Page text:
I have come across a lot. Yes, I often hate being a woman in the field of Film Studies. I often hate being a woman in the field of Slow Cinema. It’s tiring and you have to shout a lot louder than a male film critic would have to. He can whisper and gets things published. But I have never come across ideological battles. Everything that was said suggests that I’m too left-leaning to even be in the field and that because I am left-leaning, I contribute to the opening-up of discussions on world (!) cinema.
Everything I write and say is informed by my German and European upbringing, by my life abroad with many nationalities and languages, but also by my reading of literature from beyond my geographical borders. I don’t read as widely as I can because of a supposed leftist ideology. I read whatever interests me or what I think could help me understand a film or a filmmaker better. It comes naturally, just as I follow my heart when I say that the strongest slow films come from China at the moment. I should not be accused of running after leftist ideology because I believe that there is more to life (and art) than only thinking about your own national productions. It is incredibly fruitful and, to me, also a sign of maturity to look beyond the obvious.
That said, I feel utterly torn between I-am-going-to-kick-asses-and-work-even-harder and I-just-don’t-have-the-energy-for-this-bullshit anymore. What has happened to us that even cinema becomes an ideological fight? How did we get here? It hasn’t happened before. Everyone was entitled to their opinion without being shouted out immediately. There is no space for debate anymore. Instead, we have hardened frontiers between rigid opinions, and I’m unsure whether this will be good for art eventually. We see what this development is doing to our political landscape. Art has always been a sort of escape where a multitude of interpretations and feelings were allowed. I have a feeling that we are losing this, and if we do, then we are losing art.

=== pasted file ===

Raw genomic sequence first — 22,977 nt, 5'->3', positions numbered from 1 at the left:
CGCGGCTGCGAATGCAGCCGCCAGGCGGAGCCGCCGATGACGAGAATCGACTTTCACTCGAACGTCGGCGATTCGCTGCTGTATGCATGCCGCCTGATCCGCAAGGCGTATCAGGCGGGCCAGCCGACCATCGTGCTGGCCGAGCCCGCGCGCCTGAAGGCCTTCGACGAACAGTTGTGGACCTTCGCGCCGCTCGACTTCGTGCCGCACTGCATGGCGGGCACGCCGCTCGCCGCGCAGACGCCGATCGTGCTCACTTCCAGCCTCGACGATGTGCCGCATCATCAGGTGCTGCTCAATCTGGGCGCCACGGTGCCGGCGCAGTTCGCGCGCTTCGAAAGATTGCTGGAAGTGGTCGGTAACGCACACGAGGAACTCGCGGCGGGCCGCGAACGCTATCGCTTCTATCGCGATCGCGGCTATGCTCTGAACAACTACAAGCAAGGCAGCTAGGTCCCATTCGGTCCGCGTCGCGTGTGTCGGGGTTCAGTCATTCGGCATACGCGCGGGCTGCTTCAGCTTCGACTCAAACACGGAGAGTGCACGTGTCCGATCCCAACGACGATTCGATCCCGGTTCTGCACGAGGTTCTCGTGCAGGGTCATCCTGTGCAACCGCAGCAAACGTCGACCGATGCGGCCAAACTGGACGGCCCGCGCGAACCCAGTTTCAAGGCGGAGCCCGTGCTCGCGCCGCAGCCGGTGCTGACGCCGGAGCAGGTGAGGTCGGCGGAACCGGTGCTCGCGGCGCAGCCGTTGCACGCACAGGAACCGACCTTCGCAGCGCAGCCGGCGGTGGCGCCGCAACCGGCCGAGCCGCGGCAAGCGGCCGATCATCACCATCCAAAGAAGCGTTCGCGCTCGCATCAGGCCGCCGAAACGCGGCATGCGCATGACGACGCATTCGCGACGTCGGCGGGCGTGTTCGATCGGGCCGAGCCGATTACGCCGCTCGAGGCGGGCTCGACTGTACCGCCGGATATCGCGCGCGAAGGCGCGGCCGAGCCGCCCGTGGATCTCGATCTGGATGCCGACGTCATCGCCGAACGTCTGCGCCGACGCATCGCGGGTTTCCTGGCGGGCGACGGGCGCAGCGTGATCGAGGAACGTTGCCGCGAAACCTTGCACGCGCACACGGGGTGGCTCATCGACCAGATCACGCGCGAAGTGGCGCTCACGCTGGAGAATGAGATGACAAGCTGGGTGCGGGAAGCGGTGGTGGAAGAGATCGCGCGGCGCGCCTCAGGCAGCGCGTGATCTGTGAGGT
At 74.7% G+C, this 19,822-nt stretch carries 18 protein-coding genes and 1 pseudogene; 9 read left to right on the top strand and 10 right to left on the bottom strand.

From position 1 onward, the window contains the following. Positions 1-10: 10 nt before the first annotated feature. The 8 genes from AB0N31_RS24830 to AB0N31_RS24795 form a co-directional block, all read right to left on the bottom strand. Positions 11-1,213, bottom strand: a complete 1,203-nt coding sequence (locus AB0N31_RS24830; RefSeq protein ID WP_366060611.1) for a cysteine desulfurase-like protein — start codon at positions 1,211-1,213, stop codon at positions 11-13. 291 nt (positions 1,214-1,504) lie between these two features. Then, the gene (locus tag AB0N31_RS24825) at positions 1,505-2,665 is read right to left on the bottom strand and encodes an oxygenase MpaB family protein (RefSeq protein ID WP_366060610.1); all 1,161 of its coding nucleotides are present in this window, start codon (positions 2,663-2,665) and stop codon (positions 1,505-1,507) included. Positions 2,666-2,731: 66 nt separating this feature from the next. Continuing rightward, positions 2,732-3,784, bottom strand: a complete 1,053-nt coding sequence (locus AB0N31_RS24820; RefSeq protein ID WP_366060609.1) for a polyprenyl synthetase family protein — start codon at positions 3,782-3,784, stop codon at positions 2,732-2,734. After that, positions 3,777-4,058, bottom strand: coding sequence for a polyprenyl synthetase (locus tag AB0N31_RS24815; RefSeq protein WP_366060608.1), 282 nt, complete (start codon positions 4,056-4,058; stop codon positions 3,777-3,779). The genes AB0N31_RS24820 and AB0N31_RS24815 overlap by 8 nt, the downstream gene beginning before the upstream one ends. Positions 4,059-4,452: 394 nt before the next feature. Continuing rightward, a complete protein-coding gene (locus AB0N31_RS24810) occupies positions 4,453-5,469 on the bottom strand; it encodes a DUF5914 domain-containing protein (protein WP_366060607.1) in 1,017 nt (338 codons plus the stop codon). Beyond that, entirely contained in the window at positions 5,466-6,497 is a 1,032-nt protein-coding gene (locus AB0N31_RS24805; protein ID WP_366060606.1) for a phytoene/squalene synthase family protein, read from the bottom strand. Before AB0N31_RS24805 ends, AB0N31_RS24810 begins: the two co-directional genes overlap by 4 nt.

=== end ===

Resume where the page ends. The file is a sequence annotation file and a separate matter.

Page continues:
The more we continue to teach predominantly European and American cinema, the more we continue to fill our festival line-ups with predominantly European and American films, the more we reinforce the idea that cinema is white and Western. It shouldn’t be an ideological battlefield, it shouldn’t be something to fight over. Art, because it is always about the human, is human. Which in turn makes it global. It doesn’t matter where an artwork originated. What matters is what it says, how it says it, how it reaches and touches us. If a film by an Indian filmmaker touches me in particular, then this has nothing to do with my “ideology”. It is because the filmmaker, as a human being, has managed to move something in my subconscious, in my soul.
I’m tired. I’m tired of political discourse entering the experience of films. I’m tired of having to justify myself for thinking that masterpieces come from all over the world. It is bad enough that my uncle rejects me and hangs me out to dry because I’m apparently keen on putting everyone into a Gulag. Now, the increased division in society seeps into my work and it frightens me. Of course, we could brush this under the carpet, but we all know that this isn’t an exception, it is the first look at what is to come. Considering cinema as global, rather than national, becomes just one more opportunity for people to slap the leftist sticker on you and to open the ideological battlefield.
Is this really where we are at today? Do I really have enemies because I believe masterpieces can be made anywhere in the world? Do I really have enemies because I think that cinema is human rather than based on nationality, geography, etc? Can my writing, which has absolutely no aim other than putting thoughts to paper on the films I love, really become a springboard for people attacking me as a traitor to the European heritage of film?
What have we become? And how can I continue to write?